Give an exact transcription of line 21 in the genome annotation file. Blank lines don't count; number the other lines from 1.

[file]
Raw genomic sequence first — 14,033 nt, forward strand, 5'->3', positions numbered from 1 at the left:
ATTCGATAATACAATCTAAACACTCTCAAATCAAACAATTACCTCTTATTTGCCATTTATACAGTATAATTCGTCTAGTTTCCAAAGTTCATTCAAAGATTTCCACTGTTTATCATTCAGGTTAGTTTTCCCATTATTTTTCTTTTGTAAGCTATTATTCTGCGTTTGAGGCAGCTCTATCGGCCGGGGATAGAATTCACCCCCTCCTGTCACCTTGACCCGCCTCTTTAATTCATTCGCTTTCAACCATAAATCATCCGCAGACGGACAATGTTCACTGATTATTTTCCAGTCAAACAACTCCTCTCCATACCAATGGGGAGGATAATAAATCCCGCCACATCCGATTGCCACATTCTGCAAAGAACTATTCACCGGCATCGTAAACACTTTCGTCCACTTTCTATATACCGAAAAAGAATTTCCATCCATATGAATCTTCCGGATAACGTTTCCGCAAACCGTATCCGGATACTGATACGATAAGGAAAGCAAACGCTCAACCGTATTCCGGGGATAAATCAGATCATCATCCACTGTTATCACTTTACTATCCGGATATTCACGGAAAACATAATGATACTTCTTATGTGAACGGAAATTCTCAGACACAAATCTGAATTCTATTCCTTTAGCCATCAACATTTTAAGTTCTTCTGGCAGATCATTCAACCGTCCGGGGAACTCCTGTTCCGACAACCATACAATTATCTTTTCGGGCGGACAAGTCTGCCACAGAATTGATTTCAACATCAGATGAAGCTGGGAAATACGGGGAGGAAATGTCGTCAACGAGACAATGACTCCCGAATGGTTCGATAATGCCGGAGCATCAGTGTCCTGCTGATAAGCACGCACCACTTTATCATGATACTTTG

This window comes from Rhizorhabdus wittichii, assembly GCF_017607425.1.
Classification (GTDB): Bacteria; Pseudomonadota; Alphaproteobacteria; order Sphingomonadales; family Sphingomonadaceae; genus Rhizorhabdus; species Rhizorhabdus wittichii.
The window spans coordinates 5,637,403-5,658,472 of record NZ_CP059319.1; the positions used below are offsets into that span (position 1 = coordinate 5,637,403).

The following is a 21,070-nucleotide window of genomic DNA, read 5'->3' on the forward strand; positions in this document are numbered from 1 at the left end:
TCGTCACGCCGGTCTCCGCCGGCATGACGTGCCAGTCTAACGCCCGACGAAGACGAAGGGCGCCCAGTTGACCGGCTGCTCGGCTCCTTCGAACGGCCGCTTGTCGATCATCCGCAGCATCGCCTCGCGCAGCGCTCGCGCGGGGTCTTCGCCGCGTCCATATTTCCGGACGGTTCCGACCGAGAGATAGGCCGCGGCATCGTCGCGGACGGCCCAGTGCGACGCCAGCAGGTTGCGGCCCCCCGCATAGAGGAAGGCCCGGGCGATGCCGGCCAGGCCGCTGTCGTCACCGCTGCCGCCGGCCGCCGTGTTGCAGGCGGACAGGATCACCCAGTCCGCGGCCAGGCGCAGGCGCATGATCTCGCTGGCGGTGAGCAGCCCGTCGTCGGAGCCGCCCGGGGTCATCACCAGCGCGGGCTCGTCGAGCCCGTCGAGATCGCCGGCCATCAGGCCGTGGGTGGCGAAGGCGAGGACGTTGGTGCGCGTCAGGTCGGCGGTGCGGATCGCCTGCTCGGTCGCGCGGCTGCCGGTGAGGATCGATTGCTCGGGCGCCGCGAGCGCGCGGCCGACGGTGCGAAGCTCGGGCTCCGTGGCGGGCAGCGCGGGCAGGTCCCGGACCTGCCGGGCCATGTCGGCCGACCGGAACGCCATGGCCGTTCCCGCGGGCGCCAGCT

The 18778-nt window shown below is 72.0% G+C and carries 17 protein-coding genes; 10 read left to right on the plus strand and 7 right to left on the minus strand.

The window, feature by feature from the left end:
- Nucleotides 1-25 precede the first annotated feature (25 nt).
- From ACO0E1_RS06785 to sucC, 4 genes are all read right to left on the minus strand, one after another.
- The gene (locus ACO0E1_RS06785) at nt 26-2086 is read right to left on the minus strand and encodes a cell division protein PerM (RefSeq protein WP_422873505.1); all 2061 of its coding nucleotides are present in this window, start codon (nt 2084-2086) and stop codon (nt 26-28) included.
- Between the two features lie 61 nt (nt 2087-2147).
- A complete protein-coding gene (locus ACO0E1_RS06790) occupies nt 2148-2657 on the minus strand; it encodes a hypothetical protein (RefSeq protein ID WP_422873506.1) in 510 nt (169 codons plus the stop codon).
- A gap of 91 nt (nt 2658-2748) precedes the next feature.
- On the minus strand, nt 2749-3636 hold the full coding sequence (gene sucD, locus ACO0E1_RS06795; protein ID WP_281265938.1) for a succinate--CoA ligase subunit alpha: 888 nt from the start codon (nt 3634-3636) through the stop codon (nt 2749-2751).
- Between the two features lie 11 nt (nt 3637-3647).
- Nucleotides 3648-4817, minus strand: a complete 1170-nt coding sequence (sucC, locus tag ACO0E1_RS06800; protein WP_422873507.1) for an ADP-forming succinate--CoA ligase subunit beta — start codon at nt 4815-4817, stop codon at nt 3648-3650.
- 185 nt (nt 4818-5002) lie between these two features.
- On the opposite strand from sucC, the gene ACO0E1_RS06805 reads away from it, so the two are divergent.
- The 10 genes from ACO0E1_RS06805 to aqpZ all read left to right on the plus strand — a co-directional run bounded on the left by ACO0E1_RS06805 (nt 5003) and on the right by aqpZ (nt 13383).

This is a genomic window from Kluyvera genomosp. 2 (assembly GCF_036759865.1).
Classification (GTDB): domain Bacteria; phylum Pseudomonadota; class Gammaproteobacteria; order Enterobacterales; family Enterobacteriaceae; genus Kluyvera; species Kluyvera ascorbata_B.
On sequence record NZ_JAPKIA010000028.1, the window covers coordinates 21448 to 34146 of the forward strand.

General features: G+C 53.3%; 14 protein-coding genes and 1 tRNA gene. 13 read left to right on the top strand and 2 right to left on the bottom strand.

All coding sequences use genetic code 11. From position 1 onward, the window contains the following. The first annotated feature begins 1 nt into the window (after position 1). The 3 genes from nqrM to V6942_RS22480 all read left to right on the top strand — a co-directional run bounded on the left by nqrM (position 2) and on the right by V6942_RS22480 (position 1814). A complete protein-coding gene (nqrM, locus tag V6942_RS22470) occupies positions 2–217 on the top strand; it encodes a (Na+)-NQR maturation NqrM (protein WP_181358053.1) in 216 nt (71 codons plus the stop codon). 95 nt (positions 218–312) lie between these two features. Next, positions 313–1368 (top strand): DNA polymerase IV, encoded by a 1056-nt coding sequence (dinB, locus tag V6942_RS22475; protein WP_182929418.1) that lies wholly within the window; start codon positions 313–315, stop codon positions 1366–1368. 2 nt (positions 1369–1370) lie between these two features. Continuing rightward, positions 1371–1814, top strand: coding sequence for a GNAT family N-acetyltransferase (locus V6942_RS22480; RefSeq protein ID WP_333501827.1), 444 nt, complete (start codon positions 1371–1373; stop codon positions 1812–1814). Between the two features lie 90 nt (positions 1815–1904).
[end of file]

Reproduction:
- The 10 genes from ACO0E1_RS06805 to aqpZ all read left to right on the plus strand — a co-directional run bounded on the left by ACO0E1_RS06805 (nt 5003) and on the right by aqpZ (nt 13383).